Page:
Origins of Moral-Political Philosophy in Early China: Contestation of Humaneness, Justice, and Personal Freedom

ISBN : 9780197611364

Tao Jiang
528 ページ
156 x 235 mm

This book rewrites the story of classical Chinese philosophy, which has always been considered the single most creative and vibrant chapter in the history of Chinese philosophy. Works attributed to Confucius, Mozi, Mencius, Laozi, Zhuangzi, Xunzi, Han Feizi and many others represent the very origins of moral and political thinking in China. As testimony to their enduring stature, in recent decades many Chinese intellectuals, and even leading politicians, have turned to those classics, especially Confucian texts, for alternative or complementary sources of moral authority and political legitimacy. Therefore, philosophical inquiries into core normative values embedded in those classical texts are crucial to the ongoing scholarly discussion about China as China turns more culturally inward. It can also contribute to the spirited contemporary debate about the nature of philosophical reasoning, especially in the non-Western traditions. This book offers a new narrative and interpretative framework about the origins of moral-political philosophy that tracks how the three normative values, humaneness, justice, and personal freedom, were formulated, reformulated, and contested by early Chinese philosophers in their effort to negotiate the relationship among three distinct domains, the personal, the familial, and the political. Such efforts took place as those thinkers were reimagining a new moral-political order, debating its guiding norms, and exploring possible sources within the context of an evolving understanding of Heaven and its relationship with the humans. Tao Jiang argues that the competing visions in that debate can be characterized as a contestation between partialist humaneness and impartialist justice as the guiding norm for the newly imagined moral-political order, with the Confucians, the Mohists, the Laoists, and the so-called fajia thinkers being the major participants, constituting the mainstream philosophical project during this period. Thinkers lined up differently along the justice-humaneness spectrum with earlier ones maintaining some continuity between the two normative values (or at least trying to accommodate both to some extent) while later ones leaning more toward their exclusivity in the political/public domain. Zhuangzi and the Zhuangists were the outliers of the mainstream moral-political debate who rejected the very parameter of humaneness versus justice in that discourse. They were a lone voice advocating personal freedom, but the Zhuangist expressions of freedom were self-restricted to the margins of the political world and the interiority of one's heartmind. Such a take can shed new light on how the Zhuangist approach to personal freedom would profoundly impact the development of this idea in pre-modern Chinese political and intellectual history.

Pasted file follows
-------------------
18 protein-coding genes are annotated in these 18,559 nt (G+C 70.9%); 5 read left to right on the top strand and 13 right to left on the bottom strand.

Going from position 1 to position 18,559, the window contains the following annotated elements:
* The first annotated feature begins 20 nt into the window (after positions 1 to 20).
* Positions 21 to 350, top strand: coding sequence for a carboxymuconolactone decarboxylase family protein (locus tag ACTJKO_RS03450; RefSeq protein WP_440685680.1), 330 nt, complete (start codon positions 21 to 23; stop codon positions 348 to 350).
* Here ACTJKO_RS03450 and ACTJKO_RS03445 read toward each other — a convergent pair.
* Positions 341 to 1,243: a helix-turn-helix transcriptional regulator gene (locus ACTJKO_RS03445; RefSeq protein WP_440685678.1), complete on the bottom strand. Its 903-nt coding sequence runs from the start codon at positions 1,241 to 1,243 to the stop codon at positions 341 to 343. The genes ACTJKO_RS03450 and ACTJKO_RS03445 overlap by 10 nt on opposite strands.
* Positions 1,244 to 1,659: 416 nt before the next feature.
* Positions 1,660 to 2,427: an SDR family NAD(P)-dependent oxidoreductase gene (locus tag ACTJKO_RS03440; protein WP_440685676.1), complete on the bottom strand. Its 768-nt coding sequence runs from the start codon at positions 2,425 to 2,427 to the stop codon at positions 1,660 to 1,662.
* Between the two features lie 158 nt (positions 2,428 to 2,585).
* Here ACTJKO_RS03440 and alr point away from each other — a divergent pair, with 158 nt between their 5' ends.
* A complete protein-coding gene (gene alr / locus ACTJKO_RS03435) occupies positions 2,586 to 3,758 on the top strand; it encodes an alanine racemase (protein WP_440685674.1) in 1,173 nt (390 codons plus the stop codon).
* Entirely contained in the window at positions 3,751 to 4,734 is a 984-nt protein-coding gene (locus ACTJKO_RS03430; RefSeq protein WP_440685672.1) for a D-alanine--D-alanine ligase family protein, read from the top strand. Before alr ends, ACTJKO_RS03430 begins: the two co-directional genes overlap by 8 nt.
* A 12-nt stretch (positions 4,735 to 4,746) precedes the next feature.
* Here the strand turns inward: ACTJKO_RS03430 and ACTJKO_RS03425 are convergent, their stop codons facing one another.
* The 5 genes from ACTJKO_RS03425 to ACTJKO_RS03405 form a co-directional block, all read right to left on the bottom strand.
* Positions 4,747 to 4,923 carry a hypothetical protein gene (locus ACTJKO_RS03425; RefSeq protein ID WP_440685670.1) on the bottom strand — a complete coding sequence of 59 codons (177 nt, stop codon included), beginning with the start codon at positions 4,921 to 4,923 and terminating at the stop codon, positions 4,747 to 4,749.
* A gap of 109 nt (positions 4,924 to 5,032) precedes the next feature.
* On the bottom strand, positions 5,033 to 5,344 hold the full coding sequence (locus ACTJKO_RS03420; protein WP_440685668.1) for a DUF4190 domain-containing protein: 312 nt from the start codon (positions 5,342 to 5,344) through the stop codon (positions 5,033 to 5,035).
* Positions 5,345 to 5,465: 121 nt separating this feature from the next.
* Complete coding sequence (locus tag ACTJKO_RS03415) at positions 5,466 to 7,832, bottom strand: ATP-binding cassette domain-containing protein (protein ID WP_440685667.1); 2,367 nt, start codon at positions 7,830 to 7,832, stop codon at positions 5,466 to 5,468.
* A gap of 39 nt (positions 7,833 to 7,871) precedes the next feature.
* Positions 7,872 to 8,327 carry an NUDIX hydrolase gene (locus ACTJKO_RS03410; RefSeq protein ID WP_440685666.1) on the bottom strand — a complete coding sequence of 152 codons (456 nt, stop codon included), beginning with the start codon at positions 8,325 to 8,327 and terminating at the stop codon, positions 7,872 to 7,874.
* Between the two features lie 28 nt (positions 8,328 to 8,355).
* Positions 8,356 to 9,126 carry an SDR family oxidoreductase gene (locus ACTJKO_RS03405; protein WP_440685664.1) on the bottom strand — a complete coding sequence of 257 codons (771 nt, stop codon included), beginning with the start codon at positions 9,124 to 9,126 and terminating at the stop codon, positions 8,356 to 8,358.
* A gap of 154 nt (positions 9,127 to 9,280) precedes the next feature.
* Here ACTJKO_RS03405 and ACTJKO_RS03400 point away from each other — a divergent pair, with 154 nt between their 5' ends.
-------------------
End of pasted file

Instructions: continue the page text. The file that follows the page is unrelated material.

Part I: Humaneness-cum-Justice: Negotiating Humans' Relationship with Heaven
Chapter 1: Ritual and Ren in Confucius' World: Humaneness-cum-Justice at the Incipience of Chinese Moral-Political Philosophy
Part II: Humaneness versus Justice: Grappling with the Familial-Political Relationship Under a Naturalizing Heaven
Chapter 2: The Great Divergence: Mozi and Mencius on Justice and Humaneness
Chapter 3: Justice and Humaneness in a Naturalist Cosmos: Laozi's Dao and the Realignment of Values
Chapter 4: Modeling the State after Heaven: Impartiality in Early Fajia Political Philosophy
Part III: Personal Freedom, Humaneness, and Justice: Coming to Terms with the State Under a Naturalized Heaven
Chapter 5: Zhuangzi's Lone Project of Personal Freedom
Chapter 6: Xunzi's Synthesis of Humaneness and Justice: Ritual as the Sages' Partnership with Heaven and Earth
Chapter 7: Universal Bureaucratic State as the Sole Agent for Justice in Han Feizi's Thought
Conclusion: Regime of Self-Cultivation and Tragedy of Personal Freedom


Tao Jiang teaches at Rutgers University in New Brunswick, NJ. His research interests include pre-Qin classical Chinese philosophy, Mahayana Buddhist philosophy, and cross-cultural philosophy. He is the author of Contexts and Dialogue: Yogacara Buddhism and Modern Psychology on the Subliminal Mind (University of Hawai'i Press, 2006) and the co-editor of The Reception and Rendition of Freud in China (Routledge, 2013). He is chair of Religion Department and director of Center for Chinese Studies at Rutgers. Jiang co-chairs the Neo-Confucian Studies Seminar at Columbia University as well as the Buddhist Philosophy Unit at the American Academy of Religion. He serves on the editorial boards of several leading Asian and comparative philosophy journals.